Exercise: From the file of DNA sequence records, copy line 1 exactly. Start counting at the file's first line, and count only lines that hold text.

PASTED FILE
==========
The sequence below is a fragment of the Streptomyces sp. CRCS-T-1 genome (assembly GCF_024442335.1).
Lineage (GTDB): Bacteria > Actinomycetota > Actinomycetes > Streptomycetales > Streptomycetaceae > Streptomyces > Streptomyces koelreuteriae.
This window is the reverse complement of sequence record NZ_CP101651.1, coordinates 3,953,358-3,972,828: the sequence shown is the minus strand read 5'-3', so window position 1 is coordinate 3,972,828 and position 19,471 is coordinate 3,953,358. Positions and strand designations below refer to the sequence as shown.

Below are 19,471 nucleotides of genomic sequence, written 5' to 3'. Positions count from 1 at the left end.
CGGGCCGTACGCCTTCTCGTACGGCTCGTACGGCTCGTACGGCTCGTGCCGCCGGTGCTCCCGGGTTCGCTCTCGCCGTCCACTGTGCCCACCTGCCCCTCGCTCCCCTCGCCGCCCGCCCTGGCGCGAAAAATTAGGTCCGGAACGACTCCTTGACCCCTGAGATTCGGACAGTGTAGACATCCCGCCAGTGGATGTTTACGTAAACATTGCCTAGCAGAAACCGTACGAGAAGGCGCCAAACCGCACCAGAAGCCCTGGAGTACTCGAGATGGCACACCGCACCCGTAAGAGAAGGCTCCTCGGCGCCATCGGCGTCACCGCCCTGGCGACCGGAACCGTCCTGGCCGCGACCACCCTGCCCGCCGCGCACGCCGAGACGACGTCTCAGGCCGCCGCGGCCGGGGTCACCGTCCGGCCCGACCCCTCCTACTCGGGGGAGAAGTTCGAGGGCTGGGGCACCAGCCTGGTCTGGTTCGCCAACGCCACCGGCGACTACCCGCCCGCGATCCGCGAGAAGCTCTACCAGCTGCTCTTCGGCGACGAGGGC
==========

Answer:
The sequence below is a fragment of the Streptomyces sp. CRCS-T-1 genome (assembly GCF_024442335.1).